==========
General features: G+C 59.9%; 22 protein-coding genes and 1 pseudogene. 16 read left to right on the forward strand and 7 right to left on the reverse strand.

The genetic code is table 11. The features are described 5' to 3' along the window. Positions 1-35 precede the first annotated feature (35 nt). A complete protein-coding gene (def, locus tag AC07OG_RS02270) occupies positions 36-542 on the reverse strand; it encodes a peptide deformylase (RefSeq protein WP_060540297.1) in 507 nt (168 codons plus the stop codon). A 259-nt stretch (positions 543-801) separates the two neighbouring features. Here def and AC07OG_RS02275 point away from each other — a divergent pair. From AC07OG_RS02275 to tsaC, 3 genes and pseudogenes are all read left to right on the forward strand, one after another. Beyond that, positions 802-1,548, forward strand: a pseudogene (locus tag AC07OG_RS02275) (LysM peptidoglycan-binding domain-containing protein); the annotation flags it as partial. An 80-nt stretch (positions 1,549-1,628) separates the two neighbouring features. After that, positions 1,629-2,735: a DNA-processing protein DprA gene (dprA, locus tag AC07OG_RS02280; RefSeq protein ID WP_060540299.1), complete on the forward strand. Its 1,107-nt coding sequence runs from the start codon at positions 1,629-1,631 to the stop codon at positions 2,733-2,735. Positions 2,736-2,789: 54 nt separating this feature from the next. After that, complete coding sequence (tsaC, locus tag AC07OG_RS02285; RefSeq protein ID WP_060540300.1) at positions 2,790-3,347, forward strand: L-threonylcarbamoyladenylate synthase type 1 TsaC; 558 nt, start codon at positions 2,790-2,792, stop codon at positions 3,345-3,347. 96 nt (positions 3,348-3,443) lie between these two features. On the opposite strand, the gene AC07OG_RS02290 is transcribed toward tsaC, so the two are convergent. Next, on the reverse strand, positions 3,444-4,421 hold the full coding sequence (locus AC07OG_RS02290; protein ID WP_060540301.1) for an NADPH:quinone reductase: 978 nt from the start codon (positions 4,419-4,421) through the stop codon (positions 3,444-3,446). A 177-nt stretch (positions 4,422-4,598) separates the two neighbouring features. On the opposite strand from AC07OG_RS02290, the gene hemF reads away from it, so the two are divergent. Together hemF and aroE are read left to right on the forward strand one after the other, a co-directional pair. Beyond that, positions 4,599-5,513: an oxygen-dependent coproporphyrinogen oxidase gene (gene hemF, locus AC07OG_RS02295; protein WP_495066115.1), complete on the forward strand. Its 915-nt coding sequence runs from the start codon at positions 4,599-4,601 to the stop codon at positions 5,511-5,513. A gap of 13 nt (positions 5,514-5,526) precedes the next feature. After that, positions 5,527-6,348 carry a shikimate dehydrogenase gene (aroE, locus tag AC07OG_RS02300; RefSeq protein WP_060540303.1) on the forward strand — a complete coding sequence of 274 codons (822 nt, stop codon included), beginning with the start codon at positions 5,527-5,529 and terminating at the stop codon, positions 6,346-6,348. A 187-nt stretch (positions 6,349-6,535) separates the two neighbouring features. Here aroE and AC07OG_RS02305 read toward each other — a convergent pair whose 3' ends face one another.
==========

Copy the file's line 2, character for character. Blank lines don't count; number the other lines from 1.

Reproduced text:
The genetic code is table 11. The features are described 5' to 3' along the window. Positions 1-35 precede the first annotated feature (35 nt). A complete protein-coding gene (def, locus tag AC07OG_RS02270) occupies positions 36-542 on the reverse strand; it encodes a peptide deformylase (RefSeq protein WP_060540297.1) in 507 nt (168 codons plus the stop codon). A 259-nt stretch (positions 543-801) separates the two neighbouring features. Here def and AC07OG_RS02275 point away from each other — a divergent pair. From AC07OG_RS02275 to tsaC, 3 genes and pseudogenes are all read left to right on the forward strand, one after another. Beyond that, positions 802-1,548, forward strand: a pseudogene (locus tag AC07OG_RS02275) (LysM peptidoglycan-binding domain-containing protein); the annotation flags it as partial. An 80-nt stretch (positions 1,549-1,628) separates the two neighbouring features. After that, positions 1,629-2,735: a DNA-processing protein DprA gene (dprA, locus tag AC07OG_RS02280; RefSeq protein ID WP_060540299.1), complete on the forward strand. Its 1,107-nt coding sequence runs from the start codon at positions 1,629-1,631 to the stop codon at positions 2,733-2,735. Positions 2,736-2,789: 54 nt separating this feature from the next. After that, complete coding sequence (tsaC, locus tag AC07OG_RS02285; RefSeq protein ID WP_060540300.1) at positions 2,790-3,347, forward strand: L-threonylcarbamoyladenylate synthase type 1 TsaC; 558 nt, start codon at positions 2,790-2,792, stop codon at positions 3,345-3,347. 96 nt (positions 3,348-3,443) lie between these two features. On the opposite strand, the gene AC07OG_RS02290 is transcribed toward tsaC, so the two are convergent. Next, on the reverse strand, positions 3,444-4,421 hold the full coding sequence (locus AC07OG_RS02290; protein ID WP_060540301.1) for an NADPH:quinone reductase: 978 nt from the start codon (positions 4,419-4,421) through the stop codon (positions 3,444-3,446). A 177-nt stretch (positions 4,422-4,598) separates the two neighbouring features. On the opposite strand from AC07OG_RS02290, the gene hemF reads away from it, so the two are divergent. Together hemF and aroE are read left to right on the forward strand one after the other, a co-directional pair. Beyond that, positions 4,599-5,513: an oxygen-dependent coproporphyrinogen oxidase gene (gene hemF, locus AC07OG_RS02295; protein WP_495066115.1), complete on the forward strand. Its 915-nt coding sequence runs from the start codon at positions 4,599-4,601 to the stop codon at positions 5,511-5,513. A gap of 13 nt (positions 5,514-5,526) precedes the next feature. After that, positions 5,527-6,348 carry a shikimate dehydrogenase gene (aroE, locus tag AC07OG_RS02300; RefSeq protein WP_060540303.1) on the forward strand — a complete coding sequence of 274 codons (822 nt, stop codon included), beginning with the start codon at positions 5,527-5,529 and terminating at the stop codon, positions 6,346-6,348. A 187-nt stretch (positions 6,349-6,535) separates the two neighbouring features. Here aroE and AC07OG_RS02305 read toward each other — a convergent pair whose 3' ends face one another.